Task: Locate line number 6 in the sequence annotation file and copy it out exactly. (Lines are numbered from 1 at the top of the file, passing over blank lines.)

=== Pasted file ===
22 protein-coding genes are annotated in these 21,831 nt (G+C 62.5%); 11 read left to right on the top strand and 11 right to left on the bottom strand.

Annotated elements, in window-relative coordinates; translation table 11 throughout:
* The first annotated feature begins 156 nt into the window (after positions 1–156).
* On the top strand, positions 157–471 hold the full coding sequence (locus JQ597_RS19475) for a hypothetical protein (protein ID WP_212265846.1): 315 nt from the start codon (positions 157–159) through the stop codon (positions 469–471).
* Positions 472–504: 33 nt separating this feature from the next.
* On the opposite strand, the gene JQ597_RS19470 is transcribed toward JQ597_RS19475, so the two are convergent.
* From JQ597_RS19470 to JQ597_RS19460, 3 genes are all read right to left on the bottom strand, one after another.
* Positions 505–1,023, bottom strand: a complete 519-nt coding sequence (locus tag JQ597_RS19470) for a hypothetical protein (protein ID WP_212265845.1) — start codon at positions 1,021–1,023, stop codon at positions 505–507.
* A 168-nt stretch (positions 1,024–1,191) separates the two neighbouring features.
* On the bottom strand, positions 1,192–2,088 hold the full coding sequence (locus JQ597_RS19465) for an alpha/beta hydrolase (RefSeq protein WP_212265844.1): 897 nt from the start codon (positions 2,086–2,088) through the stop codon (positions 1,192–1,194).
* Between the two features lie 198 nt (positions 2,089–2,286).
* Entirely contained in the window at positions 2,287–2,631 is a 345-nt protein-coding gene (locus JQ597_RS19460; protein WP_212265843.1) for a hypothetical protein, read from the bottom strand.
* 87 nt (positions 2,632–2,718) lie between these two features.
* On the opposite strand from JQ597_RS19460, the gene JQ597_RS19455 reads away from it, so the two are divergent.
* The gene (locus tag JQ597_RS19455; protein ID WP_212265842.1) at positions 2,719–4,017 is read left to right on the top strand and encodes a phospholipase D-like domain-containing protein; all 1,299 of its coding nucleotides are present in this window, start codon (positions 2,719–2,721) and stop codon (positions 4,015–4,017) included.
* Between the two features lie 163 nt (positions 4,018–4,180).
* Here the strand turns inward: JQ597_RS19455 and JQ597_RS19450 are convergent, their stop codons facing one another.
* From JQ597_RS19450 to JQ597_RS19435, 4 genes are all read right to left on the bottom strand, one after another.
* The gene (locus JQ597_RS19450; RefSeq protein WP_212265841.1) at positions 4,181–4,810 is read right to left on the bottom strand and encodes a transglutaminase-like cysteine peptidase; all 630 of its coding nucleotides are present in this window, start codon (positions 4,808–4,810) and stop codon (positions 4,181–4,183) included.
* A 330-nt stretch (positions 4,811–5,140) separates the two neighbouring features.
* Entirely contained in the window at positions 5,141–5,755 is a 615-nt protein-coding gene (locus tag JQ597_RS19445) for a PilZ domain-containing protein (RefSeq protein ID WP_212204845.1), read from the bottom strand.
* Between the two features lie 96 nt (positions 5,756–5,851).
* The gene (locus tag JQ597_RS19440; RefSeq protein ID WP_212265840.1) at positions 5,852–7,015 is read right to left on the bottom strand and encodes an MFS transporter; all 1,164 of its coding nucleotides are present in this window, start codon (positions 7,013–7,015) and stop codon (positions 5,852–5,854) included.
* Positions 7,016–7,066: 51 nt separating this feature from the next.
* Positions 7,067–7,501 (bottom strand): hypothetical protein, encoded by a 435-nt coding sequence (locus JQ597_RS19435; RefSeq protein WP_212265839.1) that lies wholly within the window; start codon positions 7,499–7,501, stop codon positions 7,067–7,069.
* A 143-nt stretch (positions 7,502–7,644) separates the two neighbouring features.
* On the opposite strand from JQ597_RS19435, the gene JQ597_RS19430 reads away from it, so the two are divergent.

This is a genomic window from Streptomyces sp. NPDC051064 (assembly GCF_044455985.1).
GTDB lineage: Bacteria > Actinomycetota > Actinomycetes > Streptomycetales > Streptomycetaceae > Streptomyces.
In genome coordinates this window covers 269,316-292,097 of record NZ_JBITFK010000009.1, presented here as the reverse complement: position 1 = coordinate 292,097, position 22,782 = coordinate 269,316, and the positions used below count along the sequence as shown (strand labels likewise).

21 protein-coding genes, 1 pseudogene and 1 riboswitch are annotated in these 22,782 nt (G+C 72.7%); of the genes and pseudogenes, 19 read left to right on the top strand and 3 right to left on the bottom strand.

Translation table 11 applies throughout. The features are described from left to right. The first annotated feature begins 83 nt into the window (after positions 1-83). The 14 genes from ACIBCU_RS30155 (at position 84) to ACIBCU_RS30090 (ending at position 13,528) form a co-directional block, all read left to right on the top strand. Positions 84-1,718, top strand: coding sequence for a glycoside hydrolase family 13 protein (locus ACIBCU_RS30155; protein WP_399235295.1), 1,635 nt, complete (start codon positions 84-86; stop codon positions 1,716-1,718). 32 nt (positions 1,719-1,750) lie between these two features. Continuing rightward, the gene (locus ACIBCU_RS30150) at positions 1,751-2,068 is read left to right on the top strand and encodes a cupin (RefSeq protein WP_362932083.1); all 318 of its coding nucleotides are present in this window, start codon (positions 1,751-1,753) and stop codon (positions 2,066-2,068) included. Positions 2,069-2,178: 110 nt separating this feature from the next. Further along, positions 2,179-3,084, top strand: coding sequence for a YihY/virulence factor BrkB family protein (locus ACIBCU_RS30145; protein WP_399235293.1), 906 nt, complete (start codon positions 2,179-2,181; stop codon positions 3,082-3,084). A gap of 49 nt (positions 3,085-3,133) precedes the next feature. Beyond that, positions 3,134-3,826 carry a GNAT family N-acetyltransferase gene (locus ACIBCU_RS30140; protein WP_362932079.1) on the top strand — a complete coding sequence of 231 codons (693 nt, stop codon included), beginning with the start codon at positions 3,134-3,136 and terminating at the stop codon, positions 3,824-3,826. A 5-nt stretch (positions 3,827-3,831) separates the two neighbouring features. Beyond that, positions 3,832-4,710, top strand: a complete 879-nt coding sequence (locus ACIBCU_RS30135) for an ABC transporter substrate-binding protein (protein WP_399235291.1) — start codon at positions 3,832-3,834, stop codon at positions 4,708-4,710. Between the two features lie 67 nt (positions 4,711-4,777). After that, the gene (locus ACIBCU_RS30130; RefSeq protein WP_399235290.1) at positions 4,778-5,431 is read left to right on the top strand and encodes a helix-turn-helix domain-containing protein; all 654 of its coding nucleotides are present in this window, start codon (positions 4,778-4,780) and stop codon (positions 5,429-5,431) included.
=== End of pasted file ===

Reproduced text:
* On the opposite strand, the gene JQ597_RS19470 is transcribed toward JQ597_RS19475, so the two are convergent.